Expedition examining potentially dangerous objects in Kara Sea

Publish date: September 25, 2005

The scientific expedition on board Professor Shtokman research ship left Arkhangelsk on September 8 in order to examine the zones with potentially dangerous objects in the Kara Sea near Novaya Zemlya archipelago.

In particular, the members of the expedition will confirm or disprove the data about the places where after the second world war chemical weapon, radioactive waste, parts of the submarines and nuclear icebreakers were sunk. During the 23 days expedition the scientists should examine, evaluate the state of the objects and make the forecast for the nearest years, Interfax reported.

The research ship Professor Shtokman is well equipped and allows to conduct research in many various ways: geolocation, electrochemical (measurement of salinity, oxygen and hydrogen content etc.), magnetometric. The tests of the water and sediments will be taken for further examination. The analysis on the sites will be carried out with the help of probes. The reports will be handed over to the Russian Emergency Ministry in order to issue a registry of the underwater potentially dangerous objects.

More News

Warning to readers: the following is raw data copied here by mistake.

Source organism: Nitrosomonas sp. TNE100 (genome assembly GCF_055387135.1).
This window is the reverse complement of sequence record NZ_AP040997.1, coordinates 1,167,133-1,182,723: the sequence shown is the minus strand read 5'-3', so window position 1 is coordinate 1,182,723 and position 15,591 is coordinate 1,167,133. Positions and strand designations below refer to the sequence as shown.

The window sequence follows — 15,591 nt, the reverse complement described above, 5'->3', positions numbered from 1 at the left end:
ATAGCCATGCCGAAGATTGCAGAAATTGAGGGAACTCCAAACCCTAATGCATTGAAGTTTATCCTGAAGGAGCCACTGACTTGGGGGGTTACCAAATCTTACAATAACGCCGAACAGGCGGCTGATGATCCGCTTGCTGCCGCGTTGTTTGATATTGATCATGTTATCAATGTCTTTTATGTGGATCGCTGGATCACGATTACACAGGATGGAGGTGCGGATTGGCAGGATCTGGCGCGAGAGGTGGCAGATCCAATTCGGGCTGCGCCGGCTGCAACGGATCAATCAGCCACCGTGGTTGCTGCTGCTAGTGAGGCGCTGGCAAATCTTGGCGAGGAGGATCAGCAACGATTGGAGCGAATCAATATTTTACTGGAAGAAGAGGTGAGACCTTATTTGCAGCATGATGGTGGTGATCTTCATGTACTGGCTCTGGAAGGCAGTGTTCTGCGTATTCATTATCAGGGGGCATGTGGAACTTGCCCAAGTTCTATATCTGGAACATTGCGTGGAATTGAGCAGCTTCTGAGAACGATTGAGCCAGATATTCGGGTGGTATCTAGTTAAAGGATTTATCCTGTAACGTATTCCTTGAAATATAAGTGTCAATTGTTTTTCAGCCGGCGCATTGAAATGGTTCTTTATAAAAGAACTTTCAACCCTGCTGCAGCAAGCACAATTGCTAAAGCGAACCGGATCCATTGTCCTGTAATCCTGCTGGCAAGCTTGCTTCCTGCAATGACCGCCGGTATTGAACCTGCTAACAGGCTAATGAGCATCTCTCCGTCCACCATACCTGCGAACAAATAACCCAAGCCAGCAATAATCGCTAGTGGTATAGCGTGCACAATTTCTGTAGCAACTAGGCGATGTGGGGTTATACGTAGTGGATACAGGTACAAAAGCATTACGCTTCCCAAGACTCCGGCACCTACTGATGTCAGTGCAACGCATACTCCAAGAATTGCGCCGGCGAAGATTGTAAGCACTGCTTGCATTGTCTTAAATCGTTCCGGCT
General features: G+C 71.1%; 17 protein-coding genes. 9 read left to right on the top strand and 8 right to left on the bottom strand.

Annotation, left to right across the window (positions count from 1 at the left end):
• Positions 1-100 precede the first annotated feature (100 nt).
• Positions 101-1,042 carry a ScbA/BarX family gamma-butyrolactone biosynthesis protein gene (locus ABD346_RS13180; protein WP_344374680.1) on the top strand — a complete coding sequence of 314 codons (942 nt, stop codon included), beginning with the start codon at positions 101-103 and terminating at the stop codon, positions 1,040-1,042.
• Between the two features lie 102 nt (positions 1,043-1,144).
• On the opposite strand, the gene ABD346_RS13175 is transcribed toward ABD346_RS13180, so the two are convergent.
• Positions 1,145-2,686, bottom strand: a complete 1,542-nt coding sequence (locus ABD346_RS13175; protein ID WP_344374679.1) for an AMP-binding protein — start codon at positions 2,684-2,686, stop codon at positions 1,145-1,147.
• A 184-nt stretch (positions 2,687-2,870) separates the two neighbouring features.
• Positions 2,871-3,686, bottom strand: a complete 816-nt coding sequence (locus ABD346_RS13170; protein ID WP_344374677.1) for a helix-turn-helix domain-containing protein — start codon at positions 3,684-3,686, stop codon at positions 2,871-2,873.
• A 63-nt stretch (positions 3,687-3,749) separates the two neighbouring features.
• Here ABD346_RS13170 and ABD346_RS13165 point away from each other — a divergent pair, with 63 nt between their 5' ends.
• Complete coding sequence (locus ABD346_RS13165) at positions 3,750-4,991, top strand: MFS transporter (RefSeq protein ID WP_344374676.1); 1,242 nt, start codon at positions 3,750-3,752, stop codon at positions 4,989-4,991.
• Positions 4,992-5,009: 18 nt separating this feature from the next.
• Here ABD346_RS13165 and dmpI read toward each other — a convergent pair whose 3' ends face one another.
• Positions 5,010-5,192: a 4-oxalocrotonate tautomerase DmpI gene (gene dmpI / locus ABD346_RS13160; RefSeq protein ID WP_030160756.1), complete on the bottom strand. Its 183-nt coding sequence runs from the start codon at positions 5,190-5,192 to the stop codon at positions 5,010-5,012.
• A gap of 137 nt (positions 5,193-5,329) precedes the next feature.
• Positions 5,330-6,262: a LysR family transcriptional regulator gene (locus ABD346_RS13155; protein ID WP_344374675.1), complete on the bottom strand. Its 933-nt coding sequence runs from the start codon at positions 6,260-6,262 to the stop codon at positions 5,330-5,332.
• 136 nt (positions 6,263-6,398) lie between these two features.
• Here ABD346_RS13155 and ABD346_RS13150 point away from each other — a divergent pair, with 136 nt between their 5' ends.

All news

The role of CCS in Germany’s climate toolbox: Bellona Deutschland’s statement in the Association Hearing

After years of inaction, Germany is working on its Carbon Management Strategy to resolve how CCS can play a role in climate action in industry. At the end of February, the Federal Ministry for Economic Affairs and Climate Action published first key points and a proposal to amend the law Kohlenstoffdioxid Speicherungsgesetz (KSpG). Bellona Deutschland, who was actively involved in the previous stakeholder dialogue submitted a statement in the association hearing.

Project LNG 2.

Bellona’s new working paper analyzes Russia’s big LNG ambitions the Arctic

In the midst of a global discussion on whether natural gas should be used as a transitional fuel and whether emissions from its extraction, production, transport and use are significantly less than those from other fossil fuels, Russia has developed ambitious plans to increase its own production of liquified natural gas (LNG) in the Arctic – a region with 75% of proven gas reserves in Russia – to raise its share in the international gas trade.